Chris Mayer

Though you may not want to admit it, you tend to see what you want to see. And you tend to believe what you want to believe. It’s true in life and in finance.

“This means,” Ned Davis wrote in his 2003 book, The Triumph of Contrarian Investing, “what feels right, easy and obvious in your gut is quite often wrong.” (Conversely, what feels wrong, hard and counterintuitive is quite often right.)

What follows is an exploration of this human tendency to create our own faulty narrative — and some advice on how to avoid it.

I thought about all of this when reading stories of the flight shot down over Ukraine. What’s most interesting is to read the stories coming out of the Russian media, most of them owned or controlled by the state.

In their telling, Malaysia Airlines Flight 17 was a deliberate attempt on the part of the U.S. to frame Russia and provoke a war.

The story from that side has weird and grisly details. The flight was full of corpses. It was on autopilot. The passports of the victims at the crash site all look brand-new, as if dumped there after the fact. And the passengers all had Facebook pages created in one day. And on and on it goes.

It reminds me of what Izzy Stone wrote about the Soviet Union in the 1950s:

“If you believe everything you read in the papers, lack imagination, and feel no need to think for yourself, you can be very happy in the Soviet Union and engage in useful devoted work… But for the journalist, the writer, the artist, the thinker, the man who cares deeply about the basic questions of humanity and history, the USSR has been a hermetically sealed prison, stifling in its atmosphere of complete, rigid and low-level thought control.”

This is from Stone’s The Haunted Fifties, the fourth volume in his six-volume A Nonconformist History of Our Times.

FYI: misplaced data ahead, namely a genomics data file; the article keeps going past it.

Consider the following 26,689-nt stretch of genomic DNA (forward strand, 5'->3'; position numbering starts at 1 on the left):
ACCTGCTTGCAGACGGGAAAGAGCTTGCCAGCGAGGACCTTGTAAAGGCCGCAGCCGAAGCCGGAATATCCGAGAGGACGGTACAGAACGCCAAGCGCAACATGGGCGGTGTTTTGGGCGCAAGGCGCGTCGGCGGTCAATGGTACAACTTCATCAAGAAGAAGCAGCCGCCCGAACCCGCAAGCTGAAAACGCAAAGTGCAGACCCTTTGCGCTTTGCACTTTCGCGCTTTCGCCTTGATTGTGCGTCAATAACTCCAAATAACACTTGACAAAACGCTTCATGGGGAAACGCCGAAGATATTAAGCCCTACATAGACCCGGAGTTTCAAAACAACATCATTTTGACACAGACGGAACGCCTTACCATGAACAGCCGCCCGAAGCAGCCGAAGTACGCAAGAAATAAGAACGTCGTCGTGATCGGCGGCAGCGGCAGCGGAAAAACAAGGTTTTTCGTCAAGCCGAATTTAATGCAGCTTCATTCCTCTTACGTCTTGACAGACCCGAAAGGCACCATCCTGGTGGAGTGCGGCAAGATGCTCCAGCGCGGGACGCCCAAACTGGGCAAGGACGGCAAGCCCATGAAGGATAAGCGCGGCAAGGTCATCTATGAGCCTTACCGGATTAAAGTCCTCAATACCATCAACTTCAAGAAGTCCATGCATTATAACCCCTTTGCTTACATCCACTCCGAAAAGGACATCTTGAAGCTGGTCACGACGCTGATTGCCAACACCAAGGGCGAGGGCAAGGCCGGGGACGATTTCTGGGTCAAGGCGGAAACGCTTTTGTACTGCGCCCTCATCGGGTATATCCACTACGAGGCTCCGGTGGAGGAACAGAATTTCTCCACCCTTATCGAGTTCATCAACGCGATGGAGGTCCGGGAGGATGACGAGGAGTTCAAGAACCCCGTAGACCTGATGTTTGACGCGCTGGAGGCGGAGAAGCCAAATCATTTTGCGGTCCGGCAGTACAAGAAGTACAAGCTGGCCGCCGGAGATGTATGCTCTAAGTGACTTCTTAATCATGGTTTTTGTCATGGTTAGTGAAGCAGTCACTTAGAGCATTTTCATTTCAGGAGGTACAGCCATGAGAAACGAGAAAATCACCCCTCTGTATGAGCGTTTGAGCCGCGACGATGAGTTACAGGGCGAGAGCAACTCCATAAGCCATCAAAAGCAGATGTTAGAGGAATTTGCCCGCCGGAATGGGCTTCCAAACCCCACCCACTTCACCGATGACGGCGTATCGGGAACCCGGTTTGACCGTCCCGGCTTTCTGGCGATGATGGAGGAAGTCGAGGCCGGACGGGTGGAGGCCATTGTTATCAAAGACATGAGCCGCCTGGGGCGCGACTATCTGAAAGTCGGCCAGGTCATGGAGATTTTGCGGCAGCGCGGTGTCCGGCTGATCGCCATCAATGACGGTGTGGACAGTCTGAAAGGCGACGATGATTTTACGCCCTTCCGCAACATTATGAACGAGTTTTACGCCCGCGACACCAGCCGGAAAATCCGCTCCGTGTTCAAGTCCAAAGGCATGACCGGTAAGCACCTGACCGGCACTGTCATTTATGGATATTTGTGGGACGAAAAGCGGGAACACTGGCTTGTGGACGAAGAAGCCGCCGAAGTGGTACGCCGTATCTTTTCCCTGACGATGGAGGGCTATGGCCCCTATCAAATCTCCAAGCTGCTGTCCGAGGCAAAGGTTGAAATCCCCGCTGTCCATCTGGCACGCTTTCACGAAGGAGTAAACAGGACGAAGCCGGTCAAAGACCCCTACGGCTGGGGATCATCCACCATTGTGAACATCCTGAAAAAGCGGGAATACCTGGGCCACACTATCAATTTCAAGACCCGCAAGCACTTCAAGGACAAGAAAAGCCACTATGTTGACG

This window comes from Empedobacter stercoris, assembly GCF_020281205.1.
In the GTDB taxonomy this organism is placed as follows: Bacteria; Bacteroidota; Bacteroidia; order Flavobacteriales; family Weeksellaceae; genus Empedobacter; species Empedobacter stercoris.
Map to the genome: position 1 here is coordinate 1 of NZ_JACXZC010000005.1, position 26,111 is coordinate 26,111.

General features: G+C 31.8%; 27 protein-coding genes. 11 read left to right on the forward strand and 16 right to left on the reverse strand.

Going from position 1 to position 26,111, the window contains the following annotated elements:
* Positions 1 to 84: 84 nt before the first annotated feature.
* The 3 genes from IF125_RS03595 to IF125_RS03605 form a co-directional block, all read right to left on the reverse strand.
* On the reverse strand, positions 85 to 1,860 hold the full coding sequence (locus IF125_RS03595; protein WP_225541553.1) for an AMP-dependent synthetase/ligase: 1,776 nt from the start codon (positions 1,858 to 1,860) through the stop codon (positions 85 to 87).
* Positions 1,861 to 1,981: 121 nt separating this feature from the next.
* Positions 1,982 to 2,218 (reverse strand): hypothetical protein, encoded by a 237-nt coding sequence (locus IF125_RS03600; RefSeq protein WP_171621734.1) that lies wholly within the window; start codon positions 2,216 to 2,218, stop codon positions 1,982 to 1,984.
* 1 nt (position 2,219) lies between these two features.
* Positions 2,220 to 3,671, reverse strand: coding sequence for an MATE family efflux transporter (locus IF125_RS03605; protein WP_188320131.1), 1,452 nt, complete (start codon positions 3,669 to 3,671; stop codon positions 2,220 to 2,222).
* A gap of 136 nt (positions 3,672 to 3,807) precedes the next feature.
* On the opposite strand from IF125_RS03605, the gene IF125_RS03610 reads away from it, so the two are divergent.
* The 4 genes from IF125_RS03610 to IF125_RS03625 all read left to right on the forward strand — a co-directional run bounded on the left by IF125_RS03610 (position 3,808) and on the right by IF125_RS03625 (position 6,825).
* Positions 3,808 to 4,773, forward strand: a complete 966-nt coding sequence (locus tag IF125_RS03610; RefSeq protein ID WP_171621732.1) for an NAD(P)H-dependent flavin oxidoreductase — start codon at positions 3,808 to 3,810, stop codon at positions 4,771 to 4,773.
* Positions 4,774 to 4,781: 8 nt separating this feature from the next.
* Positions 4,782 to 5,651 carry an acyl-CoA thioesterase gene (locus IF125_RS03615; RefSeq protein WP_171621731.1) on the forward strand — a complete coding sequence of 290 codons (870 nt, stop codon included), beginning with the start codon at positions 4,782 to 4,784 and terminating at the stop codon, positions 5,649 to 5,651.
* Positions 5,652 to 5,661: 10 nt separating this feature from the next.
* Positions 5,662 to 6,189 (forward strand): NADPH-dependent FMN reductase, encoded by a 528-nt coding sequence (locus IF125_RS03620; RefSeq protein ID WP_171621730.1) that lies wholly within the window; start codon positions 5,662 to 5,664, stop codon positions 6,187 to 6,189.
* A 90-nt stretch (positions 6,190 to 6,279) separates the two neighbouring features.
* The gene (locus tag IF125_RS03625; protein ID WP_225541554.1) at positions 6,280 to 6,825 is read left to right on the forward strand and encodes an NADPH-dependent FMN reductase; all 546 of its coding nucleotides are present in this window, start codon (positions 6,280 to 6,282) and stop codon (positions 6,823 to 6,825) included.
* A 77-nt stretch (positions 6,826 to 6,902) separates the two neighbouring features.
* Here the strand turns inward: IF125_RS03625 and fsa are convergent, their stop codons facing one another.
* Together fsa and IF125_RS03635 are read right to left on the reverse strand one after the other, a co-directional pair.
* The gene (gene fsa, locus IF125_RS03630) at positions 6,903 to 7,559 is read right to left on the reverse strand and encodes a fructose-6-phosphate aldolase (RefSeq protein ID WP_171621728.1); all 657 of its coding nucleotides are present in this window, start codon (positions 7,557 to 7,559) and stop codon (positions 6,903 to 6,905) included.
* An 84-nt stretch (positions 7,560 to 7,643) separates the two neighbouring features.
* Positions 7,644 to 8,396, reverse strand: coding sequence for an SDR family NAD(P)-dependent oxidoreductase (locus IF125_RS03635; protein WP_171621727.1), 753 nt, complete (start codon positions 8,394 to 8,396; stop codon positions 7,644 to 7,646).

Some things never change. But there is also reality distorting on our side, too. The Western press makes Putin, Russia’s head of state, out to be a demon of the worst sort.

Maybe he is, or maybe he isn’t. In any event, demonizing Russia’s leaders is also old hat. Here is Stone again:

“It is essential to Cold War policy to allow nothing to disturb the endlessly inculcated view that the Kremlin always has and always will be occupied by monsters until the evil is finally exorcised by nuclear fission and holy water.”

There are certainly interested parties that would like to keep Russia as a “bad guy.” Oil companies? The military? The neocons? Who knows? The point is that an objective reality is hard to get at. People will believe what they want to believe.

Davis has several interesting examples from his book. Prisoners who don’t believe they did anything wrong or gamblers who insist they lost money only because they got unlucky.

Or take the O.J. Simpson case. Simpson’s guilt or innocence seemed to hinge on whether you were white or black. After the verdict, according to one poll, only 36% of whites thought he was innocent, compared with 73% of blacks.

Or consider Sept. 11. Even after ample evidence had come public identifying the hijackers and linking them to al-Qaida and the Arab countries they came from, 61% of Muslims in a Gallup poll still checked that “they did not believe Arab groups carried out the Sept. 11 terrorist attacks.”

As I say, we believe what we want to believe. Our perspectives can warp our sense of reality. I often think of the classic Akira Kurosawa film Rashomon. In the film, four characters tell the story of the same event from their own perspectives. The viewer sees widely varying accounts. You’re not sure what really happened.

As historian John Tosh says, “The facts are not given, they are selected.” As a result, all historical recreations rely on our imagination. We piece together our own narrative. And we read into it what we want. The only objective journalism, Hunter S. Thompson used to say, was the box score and closed-circuit TV.